The Combat Zone Through Time

The Combat Zone Through Time

The Combat Zone and the adjacent blocks of Chinatown pack a lot of history and transformation into a small region. The area I investigated is bordered by Tremont St., Stuart St., Kneeland St., Harrison Ave., Essex St., and Boylston St., as depicted in the figure below. The most notable transformations in this site are the transitions from factories and colleges to theaters and parking lots. Other notable developments in the city are shaped by cultural factors of oppressed people, evidenced by Chinese laundries and a long standing Young Men’s Christian Union. Though there are several lenses through which to examine change throughout maps of my site, there are two that stand out as the most useful. (I have included maps at the end of the paper from 1867, 1895, 1929, 1951, 1962, 1974, 1981, 1992, and 2013 for reference). Transportation and the marginalization of the lower class were factors that can be traced throughout the development of my site.

“Boston, Massachusetts.” Map. Google Maps. Google, February 2009. Web. February 2013.

History of Chinatown
Even the history of Chinatown can be traced back to transportation and discrimination against the Chinese (Lee). Chinese were originally attracted to the United States because of the opportunities for work. One of the highest employing jobs was building the transcontinental railroad. Unfortunately, they were mistreated during and after their jobs. For instance, when the spike that united the railroad was driven in in 1869, the Chinese were not even featured in the picture. After they had completed work on the railroad, they tried to settle in areas on the West Coast. Ultimately they were driven from the west and had to move elsewhere. The first Chinese immigrants arrived in Boston in 1870 to break a strike. As evidenced by the 1867 Sanborn map of my site, there were a multitude of factories that these laborers could have worked in. These factories include confectionary factories, lamp Factories, and furniture factories. Such factories are widely distributed throughout my site.

Therefore, the development of the railroad inspired the Chinese to come to the United States, and their following discrimination against them pushed them to settle in Boston. They slowly started to develop and make a home for themselves. There is documentation that in 1875, there were 5 Chinese laundries on record. Some of these laundries can be seen in the 1895 map along Lagrange Street. By 1905, there were more than 100 laundries around Boston. These laundrymen would get groceries, mail, opium, and go gambling in central Chinatown. In the 1895 Sanborn map, there is a large grocery complex called Cobb, Bates, and Yerxa Grocers, where it is likely that these laundrymen bought their supplies. The fact that Chinatown needed to be accessed by Chinese in surrounding areas probably contributed to the development of the region as well.

The Chinese were able to make a home in this region presumably because living conditions near factories were not ideal. There are a number of small buildings nestled between factories and on small roads that were likely homes for lower income members of society, as seen in the 1867 map. Additionally, the first Chinese to Boston were single men who had come to America to find jobs. Since their families had not yet arrived due to numerous exclusion acts, they probably were not as concerned with finding the most ideal living conditions.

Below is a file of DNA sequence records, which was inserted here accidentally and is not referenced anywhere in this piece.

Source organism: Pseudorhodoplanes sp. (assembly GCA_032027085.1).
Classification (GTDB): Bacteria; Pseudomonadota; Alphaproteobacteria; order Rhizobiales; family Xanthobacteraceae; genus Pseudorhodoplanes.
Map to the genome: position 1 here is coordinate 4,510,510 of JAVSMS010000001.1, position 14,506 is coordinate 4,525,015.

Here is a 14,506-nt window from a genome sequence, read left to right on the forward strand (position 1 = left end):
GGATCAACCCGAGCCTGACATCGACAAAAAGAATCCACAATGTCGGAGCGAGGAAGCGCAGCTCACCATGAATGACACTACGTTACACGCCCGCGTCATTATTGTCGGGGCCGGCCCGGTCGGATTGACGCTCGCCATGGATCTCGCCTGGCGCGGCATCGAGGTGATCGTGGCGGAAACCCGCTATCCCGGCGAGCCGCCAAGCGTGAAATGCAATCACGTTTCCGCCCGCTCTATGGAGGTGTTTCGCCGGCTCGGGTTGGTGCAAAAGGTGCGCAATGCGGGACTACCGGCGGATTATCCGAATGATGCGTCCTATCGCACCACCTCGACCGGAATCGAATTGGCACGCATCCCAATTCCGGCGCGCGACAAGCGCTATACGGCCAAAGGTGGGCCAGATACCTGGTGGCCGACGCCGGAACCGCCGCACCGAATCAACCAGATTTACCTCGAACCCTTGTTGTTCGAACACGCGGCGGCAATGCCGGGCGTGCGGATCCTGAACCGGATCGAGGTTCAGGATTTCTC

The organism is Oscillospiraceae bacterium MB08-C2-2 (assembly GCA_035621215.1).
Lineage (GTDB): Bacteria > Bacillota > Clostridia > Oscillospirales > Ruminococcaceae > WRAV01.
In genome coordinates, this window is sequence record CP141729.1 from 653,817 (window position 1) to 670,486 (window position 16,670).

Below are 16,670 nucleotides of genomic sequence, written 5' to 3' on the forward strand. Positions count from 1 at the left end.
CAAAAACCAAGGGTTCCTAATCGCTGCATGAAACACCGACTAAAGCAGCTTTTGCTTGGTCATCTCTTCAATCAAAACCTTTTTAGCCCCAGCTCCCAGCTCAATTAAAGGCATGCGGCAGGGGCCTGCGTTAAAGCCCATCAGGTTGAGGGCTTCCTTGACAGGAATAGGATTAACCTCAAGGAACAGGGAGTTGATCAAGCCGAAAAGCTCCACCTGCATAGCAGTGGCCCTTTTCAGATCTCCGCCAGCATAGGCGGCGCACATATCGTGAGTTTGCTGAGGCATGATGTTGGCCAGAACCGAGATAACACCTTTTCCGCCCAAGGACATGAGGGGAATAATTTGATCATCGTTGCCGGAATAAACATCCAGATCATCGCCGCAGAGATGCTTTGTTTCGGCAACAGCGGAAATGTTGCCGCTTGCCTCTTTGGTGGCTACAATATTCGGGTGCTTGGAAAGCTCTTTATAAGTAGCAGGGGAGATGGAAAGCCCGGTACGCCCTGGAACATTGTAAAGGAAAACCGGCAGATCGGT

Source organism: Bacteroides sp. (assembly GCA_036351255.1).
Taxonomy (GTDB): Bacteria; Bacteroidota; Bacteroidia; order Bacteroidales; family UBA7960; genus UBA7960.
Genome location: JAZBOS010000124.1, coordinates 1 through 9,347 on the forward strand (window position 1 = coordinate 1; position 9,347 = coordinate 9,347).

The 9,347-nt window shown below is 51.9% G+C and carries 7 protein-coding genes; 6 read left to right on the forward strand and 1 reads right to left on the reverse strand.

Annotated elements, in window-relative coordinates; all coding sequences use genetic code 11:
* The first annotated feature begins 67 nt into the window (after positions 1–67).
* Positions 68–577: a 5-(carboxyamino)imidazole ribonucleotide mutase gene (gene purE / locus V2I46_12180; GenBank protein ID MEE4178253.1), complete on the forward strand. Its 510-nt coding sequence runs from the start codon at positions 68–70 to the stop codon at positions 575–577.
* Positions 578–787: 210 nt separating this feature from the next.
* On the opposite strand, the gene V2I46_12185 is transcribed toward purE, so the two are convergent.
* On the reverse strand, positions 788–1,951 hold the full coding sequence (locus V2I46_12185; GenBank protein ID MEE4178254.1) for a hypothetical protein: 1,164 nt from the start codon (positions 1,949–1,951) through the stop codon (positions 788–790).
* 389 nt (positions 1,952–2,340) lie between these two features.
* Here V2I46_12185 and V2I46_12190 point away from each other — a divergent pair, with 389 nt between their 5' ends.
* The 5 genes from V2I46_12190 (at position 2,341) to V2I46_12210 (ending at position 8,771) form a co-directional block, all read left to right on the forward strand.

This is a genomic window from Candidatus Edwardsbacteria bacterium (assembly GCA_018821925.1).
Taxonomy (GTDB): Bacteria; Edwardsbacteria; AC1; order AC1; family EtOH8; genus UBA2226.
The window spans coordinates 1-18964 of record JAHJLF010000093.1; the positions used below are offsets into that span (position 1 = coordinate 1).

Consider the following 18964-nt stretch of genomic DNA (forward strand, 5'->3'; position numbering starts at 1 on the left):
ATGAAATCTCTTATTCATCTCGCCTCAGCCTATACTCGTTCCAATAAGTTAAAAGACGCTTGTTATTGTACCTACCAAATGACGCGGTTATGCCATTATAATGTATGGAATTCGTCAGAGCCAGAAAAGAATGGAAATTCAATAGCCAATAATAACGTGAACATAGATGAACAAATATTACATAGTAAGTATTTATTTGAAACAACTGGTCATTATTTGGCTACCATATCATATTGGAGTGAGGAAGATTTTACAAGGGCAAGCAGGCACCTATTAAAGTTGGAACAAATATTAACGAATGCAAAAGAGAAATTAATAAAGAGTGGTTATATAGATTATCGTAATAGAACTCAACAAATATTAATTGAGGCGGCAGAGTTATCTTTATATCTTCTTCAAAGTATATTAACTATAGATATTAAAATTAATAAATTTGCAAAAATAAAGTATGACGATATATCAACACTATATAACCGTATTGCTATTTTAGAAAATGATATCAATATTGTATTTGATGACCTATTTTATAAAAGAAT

Further Chinatown Development

Ultimately, Bostonians were torn between hostility and support to the Chinese immigrants. They could indulge in opium but the level of gambling brought fear to the city. The fascination with the town can be demonstrated by Chinatown restaurants entertaining the future curator of the MFA in 1908 (Lee). However, in many cases, they were able to “push around” the immigrants in order to achieve city planning goals. Between 1867 and 1895, Harrison Avenue at the south edge of my site was widened so that it cut off numerous buildings and homes of Chinese residents. This is a clear example of taking advantage of lower income immigrants and ruining their homes to expand traffic routes. This is also another instance where transportation and marginalization tie together to shape the area. I included images of the street widening at the end of this paper.
The Chinese prevailed and continued to increase their presence in the city. Family members could finally join the father in the laundries since restrictions were lifted from further immigration. In the 1920s the restaurants became the strongest point in China’s economy (Lee). Some restaurants can be found in the 1929 map. In the 1951 map, it is difficult to see much Chinese expansion into the site. This could be because in the 1930s several Chinese went back to China due to the Great depression (Lee).

Effect of a Religious Marginalized Group

Another marginalized group shaped the layout of this region as well. The Young Men’s Christian Union had developed by 1895. This organization has been remodeled, but is still present today; it is currently called the Boston Union Gym. This organization was founded by Unitarians who were not accepted into Boston’s Young Men’s Christian Association, which was an evangelical organization (Boston). The Young Men’s Christian Union covered a broad area so I believe the buildings could have been used for a variety of things including boarding, teaching, or recreation. The YMCU is perhaps the longest lasting organization of my site, proof that marginalized groups were an important shaping factor of the area.

How Transportation Shaped the City